Cookies on this website

We use cookies to ensure that we give you the best experience on our website. If you click 'Accept all cookies' we'll assume that you are happy to receive all cookies and you won't see this message again. If you click 'Reject all non-essential cookies' only necessary cookies providing core functionality such as security, network management, and accessibility will be enabled. Click 'Find out more' for information on how to change your cookie settings.

The trade in falsified medicine has increased significantly and it is estimated that global falsified sales have reached $100 billion in 2020. The EU Falsified Medicines Directive states that falsified medicines do not only reach patients through illegal routes but also via the legal supply chain. Falsified medicines can contain harmful ingredients. They can also contain too little or too much active ingredient or no active ingredient at all. BARDS (Broadband Acoustic Resonance Dissolution Spectroscopy) harnesses an acoustic phenomenon associated with the dissolution of a sample (tablet or powder). The resulting acoustic spectrum is unique and intrinsic to the sample and can be used as an identifier or signature profile. BARDS was evaluated in this study to determine whether a product is falsified or genuine in a rapid manner and at lower cost than many existing technologies. A range of genuine and falsified medicines, including falsified antimalarial tablets from south-east Asia, were tested, and compared to their counterpart genuine products. Significant differences between genuine and falsified doses were found in their acoustic signatures as they disintegrate and dissolve. Principal component analysis was employed to differentiate between the genuine and falsified medicines. This demonstrates that the tablets and capsules included here have intrinsic acoustic signatures which could be used to screen the quality of medicines.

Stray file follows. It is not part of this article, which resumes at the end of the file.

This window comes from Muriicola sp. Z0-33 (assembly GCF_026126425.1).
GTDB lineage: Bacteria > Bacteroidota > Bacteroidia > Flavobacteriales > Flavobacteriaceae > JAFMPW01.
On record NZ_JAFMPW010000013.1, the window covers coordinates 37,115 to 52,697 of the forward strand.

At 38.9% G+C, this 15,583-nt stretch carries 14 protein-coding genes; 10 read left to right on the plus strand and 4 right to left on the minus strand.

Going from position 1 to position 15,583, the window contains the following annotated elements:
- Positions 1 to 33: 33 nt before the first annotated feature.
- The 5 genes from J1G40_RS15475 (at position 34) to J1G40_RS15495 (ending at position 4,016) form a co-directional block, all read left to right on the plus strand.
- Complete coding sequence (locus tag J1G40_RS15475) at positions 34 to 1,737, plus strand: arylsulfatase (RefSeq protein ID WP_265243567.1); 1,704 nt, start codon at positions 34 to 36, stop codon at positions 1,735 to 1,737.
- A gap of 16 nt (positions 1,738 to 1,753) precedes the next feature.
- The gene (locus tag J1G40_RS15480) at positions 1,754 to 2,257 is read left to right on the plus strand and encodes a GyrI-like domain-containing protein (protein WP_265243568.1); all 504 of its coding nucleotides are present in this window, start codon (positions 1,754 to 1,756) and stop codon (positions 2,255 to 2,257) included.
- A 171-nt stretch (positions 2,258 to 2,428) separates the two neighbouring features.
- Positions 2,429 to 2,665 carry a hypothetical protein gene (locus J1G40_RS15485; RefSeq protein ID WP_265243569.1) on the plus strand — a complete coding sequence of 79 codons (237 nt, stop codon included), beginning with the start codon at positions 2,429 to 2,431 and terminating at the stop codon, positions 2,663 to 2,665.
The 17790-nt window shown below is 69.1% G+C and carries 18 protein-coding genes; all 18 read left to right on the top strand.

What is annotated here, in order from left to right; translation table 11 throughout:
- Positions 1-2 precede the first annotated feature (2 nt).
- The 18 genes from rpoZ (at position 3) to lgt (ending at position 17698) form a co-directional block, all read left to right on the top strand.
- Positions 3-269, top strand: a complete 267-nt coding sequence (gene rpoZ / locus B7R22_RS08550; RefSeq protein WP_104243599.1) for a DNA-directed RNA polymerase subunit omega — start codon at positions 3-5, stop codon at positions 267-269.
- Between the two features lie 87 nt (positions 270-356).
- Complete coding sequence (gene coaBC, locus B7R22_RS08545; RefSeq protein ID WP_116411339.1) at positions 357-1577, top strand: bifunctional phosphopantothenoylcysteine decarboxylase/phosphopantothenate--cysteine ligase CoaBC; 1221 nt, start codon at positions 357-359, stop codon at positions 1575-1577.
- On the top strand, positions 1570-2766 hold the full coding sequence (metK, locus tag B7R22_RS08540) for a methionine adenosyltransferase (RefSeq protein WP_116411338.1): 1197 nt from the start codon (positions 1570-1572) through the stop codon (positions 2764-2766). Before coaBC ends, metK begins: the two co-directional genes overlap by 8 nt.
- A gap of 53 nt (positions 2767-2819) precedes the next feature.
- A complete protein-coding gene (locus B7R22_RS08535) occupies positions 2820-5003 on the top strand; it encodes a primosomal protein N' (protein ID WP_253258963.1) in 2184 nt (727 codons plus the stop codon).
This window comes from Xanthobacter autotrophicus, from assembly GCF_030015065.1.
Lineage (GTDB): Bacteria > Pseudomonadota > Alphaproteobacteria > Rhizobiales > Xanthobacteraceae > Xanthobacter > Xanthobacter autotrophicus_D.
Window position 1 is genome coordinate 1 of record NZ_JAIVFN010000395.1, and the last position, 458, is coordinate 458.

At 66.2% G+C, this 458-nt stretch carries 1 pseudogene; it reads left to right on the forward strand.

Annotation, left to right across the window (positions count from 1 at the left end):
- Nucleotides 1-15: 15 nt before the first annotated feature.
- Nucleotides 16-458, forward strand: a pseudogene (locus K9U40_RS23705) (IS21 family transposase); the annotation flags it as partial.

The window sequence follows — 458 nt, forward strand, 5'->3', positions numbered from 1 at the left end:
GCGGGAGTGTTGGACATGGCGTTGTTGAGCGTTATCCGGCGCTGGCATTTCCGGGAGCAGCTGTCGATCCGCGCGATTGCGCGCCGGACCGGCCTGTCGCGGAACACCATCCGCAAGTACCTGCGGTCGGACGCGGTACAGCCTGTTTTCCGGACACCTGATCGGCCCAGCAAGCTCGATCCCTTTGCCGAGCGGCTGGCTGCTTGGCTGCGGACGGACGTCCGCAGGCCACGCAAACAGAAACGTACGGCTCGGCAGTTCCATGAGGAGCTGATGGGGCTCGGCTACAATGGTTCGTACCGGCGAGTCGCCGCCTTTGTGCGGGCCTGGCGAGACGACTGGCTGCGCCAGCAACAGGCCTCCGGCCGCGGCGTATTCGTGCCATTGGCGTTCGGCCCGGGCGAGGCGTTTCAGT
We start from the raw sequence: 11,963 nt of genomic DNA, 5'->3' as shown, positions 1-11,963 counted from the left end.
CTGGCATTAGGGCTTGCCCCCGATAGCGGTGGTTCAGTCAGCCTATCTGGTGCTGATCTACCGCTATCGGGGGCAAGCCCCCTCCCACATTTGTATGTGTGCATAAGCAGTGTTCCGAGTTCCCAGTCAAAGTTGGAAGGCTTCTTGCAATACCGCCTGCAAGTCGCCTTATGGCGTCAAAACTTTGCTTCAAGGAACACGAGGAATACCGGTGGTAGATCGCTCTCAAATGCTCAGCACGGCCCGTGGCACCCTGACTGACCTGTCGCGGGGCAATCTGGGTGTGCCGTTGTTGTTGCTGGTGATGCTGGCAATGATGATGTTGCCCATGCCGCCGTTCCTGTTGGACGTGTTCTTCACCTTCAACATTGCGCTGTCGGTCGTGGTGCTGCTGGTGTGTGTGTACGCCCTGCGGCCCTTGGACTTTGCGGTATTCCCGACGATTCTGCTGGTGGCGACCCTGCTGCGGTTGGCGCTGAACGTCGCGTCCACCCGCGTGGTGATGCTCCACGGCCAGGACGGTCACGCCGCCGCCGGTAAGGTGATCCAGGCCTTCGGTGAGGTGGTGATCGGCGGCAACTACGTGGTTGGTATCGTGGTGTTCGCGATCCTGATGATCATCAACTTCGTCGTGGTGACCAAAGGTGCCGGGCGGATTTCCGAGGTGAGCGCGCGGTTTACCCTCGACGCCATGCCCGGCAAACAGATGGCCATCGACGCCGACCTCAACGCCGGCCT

Original publication





Scientific reports

Publication Date





School of Chemistry, Analytical and Biological Chemistry Research Facility (ABCRF), University College Cork, Cork, Ireland.